There are a variety of reasons why people start using drugs – for recreation; out of curiosity; because of peer pressure; as a way to cope with problems, stress, or depression; or even as a result of a medical condition. In the U.S., addiction to prescription medications, opioids in particular, has been a serious public health problem for decades. It is a major risk factor for heroin abuse; and opioid overdose actually kills more people on a daily basis than traffic accidents and gun violence combined.
What are the risk factors for drug addiction?
Almost anyone can develop drug-dependency, but certain factors can make some people more vulnerable than others. These include:
- History of addiction in the family.
- Drug use earlier in life.
- Depression, anxiety, or other mental health problems.
- Abuse, neglect, or other traumatic experiences.
- Method of drug use, i.e. taking drugs via intravenous injections often increase their addictive potential.
Fact or myth?
You can quit drugs through sheer willpower.
This is a myth. Prolonged drug use alters brain chemistry in a way that makes it practically impossible to resist the need to keep using in order to keep experiencing the desired effects of the drugs. Drug dependence is a chemical compulsion that cannot be undone through sheer force of will.
Opioid painkiller dependence is safe because the drugs are doctor-prescribed.
A myth. Using opioid painkillers beyond what is prescribed also leads to dependence and addiction that can have serious and adverse effects on health, not to mention behaviors and relationships.
Addiction is a disease.
This is a fact. Addiction has long been considered by experts as a disease that involves the brain. The changes that occur in the brain, however, are treatable and reversible with cessation of drug use, therapy, and other medical interventions.
Forced treatment is not effective.
This is a myth. Whether or not a person with a drug problem is willing to get treatment for their addiction, treatment plans can work. The incidence of relapse, however, is higher among those who were resistant to treatment in the first place than those who underwent treatment willingly. But sobering up is often effective in making an addict realize that they do want to change.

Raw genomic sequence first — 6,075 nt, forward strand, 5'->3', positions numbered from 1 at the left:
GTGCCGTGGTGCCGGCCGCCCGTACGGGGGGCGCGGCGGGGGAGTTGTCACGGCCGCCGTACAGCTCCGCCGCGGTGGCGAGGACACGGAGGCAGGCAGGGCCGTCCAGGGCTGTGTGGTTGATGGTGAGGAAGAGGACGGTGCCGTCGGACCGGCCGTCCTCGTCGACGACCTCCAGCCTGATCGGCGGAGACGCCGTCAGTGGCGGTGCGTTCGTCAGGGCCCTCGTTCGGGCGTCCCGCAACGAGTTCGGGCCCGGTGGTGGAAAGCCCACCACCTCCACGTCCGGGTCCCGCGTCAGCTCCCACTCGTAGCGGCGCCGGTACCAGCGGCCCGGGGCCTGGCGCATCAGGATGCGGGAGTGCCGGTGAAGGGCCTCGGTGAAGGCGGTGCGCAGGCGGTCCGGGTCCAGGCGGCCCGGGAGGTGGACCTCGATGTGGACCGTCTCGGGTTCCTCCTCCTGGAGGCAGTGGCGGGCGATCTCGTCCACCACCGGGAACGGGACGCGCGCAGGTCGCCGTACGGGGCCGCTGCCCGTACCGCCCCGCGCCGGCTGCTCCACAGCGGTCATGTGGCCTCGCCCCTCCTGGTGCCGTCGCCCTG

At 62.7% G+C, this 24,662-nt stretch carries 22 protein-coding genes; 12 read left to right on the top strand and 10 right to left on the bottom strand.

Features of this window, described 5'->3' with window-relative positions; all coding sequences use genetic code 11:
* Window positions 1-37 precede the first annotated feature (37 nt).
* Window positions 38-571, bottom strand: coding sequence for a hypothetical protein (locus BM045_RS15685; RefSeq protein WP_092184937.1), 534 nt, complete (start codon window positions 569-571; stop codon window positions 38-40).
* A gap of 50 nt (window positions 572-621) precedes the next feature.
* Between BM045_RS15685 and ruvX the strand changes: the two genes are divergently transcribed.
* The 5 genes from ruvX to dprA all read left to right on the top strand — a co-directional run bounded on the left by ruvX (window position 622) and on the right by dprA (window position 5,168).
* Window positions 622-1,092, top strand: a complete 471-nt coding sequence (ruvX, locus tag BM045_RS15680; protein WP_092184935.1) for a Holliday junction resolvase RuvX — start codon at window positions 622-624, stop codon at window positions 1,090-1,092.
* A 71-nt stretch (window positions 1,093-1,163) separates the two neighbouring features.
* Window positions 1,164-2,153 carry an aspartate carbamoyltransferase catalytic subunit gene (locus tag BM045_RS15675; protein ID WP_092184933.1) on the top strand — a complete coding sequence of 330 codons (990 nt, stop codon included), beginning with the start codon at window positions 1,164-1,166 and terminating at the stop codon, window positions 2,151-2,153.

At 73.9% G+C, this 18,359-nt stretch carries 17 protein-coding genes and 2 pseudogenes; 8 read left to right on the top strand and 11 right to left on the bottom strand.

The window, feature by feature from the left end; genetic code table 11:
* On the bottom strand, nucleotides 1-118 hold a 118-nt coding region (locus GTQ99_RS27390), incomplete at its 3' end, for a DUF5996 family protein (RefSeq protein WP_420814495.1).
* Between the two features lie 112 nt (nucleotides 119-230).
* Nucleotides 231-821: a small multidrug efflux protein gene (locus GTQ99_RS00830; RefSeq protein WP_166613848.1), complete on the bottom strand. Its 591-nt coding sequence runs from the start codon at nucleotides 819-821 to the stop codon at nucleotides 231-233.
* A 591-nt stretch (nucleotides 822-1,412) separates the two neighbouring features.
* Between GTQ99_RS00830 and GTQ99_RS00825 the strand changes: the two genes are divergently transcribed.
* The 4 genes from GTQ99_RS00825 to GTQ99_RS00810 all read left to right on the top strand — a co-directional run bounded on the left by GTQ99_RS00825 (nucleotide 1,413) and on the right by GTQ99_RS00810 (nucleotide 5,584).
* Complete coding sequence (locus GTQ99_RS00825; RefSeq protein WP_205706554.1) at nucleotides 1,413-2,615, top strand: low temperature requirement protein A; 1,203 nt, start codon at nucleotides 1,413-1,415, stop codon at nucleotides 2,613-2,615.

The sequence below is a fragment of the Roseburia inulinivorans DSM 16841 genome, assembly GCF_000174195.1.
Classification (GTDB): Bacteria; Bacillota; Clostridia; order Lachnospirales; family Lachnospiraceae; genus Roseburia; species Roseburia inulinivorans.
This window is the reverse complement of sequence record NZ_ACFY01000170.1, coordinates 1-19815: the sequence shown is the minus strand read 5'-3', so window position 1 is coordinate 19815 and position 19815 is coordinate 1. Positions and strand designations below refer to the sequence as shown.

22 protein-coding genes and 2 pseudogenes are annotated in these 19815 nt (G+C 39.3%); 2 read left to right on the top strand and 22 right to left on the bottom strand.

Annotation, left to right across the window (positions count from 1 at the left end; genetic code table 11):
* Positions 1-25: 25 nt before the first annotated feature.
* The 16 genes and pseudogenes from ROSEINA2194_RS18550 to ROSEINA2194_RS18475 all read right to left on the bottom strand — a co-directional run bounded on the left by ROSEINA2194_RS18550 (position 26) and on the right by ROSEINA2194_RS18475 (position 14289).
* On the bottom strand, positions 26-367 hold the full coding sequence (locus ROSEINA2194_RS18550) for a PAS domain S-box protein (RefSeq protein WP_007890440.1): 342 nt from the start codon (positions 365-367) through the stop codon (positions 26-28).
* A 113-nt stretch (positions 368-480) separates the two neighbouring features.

A relapsed addict has no hope of getting cured.
Another myth. Relapses are normal, but they do not mean that treating the patient again and again is a futile effort. Some patients take longer than others to fully recover, and treatment strategies, often, have to be modified to suit the patient’s needs.
Watch out for these signs of drug abuse/addiction:
- Bloodshot eyes with abnormally sized pupils
- Sudden, unexplained weight loss or weight gain
- Sudden changes in appetite and/or sleeping patterns
- Significant lack of attention to physical appearance and personal grooming and cleanliness
- Slurred speech, poor coordination, tremors
- Disinterest in responsibilities, e.g. academic, work, or family
- Sudden, unexplained change in personality
- Frequent mood swings and outbursts of anger, interspersed with periods of hyperactivity, agitation, anxiety, fear, and paranoia
- Chronic borrowing or stealing of money
- Lack of motivation; frequent lethargy
- Getting in trouble more frequently, such as fights and accidents; engaging in other suspicious and even illegal behaviors
- Sudden change in social circles, activities, and frequent hangouts
If you fear that a loved one may be suffering from drug abuse or addiction, consult a HOMA family medicine doctor asap to discuss the steps you’ll need to take to help them.